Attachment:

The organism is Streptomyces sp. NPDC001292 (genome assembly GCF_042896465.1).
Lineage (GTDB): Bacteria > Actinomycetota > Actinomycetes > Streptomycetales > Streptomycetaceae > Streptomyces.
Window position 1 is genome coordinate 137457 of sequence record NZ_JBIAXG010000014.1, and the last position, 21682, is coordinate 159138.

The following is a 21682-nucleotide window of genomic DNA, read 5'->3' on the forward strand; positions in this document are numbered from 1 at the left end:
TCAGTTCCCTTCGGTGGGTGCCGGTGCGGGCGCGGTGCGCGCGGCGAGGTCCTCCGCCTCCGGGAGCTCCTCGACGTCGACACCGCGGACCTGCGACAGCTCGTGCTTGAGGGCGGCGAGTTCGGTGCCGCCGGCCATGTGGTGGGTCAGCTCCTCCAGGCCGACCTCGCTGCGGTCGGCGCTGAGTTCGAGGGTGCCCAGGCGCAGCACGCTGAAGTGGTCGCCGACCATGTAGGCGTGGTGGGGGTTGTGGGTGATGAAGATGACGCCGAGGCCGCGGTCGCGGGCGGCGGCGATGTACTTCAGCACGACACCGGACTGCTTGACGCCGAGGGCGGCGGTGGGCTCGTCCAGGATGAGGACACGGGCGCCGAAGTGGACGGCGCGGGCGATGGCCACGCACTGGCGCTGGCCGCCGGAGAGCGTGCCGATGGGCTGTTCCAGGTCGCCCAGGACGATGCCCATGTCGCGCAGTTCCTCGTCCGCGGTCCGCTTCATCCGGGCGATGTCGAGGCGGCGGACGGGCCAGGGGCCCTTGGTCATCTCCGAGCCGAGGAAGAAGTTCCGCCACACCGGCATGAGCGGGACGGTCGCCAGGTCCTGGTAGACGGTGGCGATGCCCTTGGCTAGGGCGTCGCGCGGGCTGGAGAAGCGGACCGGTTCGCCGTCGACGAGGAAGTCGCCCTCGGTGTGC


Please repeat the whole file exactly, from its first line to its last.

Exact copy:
The organism is Streptomyces sp. NPDC001292 (genome assembly GCF_042896465.1).
Lineage (GTDB): Bacteria > Actinomycetota > Actinomycetes > Streptomycetales > Streptomycetaceae > Streptomyces.
Window position 1 is genome coordinate 137457 of sequence record NZ_JBIAXG010000014.1, and the last position, 21682, is coordinate 159138.

The following is a 21682-nucleotide window of genomic DNA, read 5'->3' on the forward strand; positions in this document are numbered from 1 at the left end:
TCAGTTCCCTTCGGTGGGTGCCGGTGCGGGCGCGGTGCGCGCGGCGAGGTCCTCCGCCTCCGGGAGCTCCTCGACGTCGACACCGCGGACCTGCGACAGCTCGTGCTTGAGGGCGGCGAGTTCGGTGCCGCCGGCCATGTGGTGGGTCAGCTCCTCCAGGCCGACCTCGCTGCGGTCGGCGCTGAGTTCGAGGGTGCCCAGGCGCAGCACGCTGAAGTGGTCGCCGACCATGTAGGCGTGGTGGGGGTTGTGGGTGATGAAGATGACGCCGAGGCCGCGGTCGCGGGCGGCGGCGATGTACTTCAGCACGACACCGGACTGCTTGACGCCGAGGGCGGCGGTGGGCTCGTCCAGGATGAGGACACGGGCGCCGAAGTGGACGGCGCGGGCGATGGCCACGCACTGGCGCTGGCCGCCGGAGAGCGTGCCGATGGGCTGTTCCAGGTCGCCCAGGACGATGCCCATGTCGCGCAGTTCCTCGTCCGCGGTCCGCTTCATCCGGGCGATGTCGAGGCGGCGGACGGGCCAGGGGCCCTTGGTCATCTCCGAGCCGAGGAAGAAGTTCCGCCACACCGGCATGAGCGGGACGGTCGCCAGGTCCTGGTAGACGGTGGCGATGCCCTTGGCTAGGGCGTCGCGCGGGCTGGAGAAGCGGACCGGTTCGCCGTCGACGAGGAAGTCGCCCTCGGTGTGC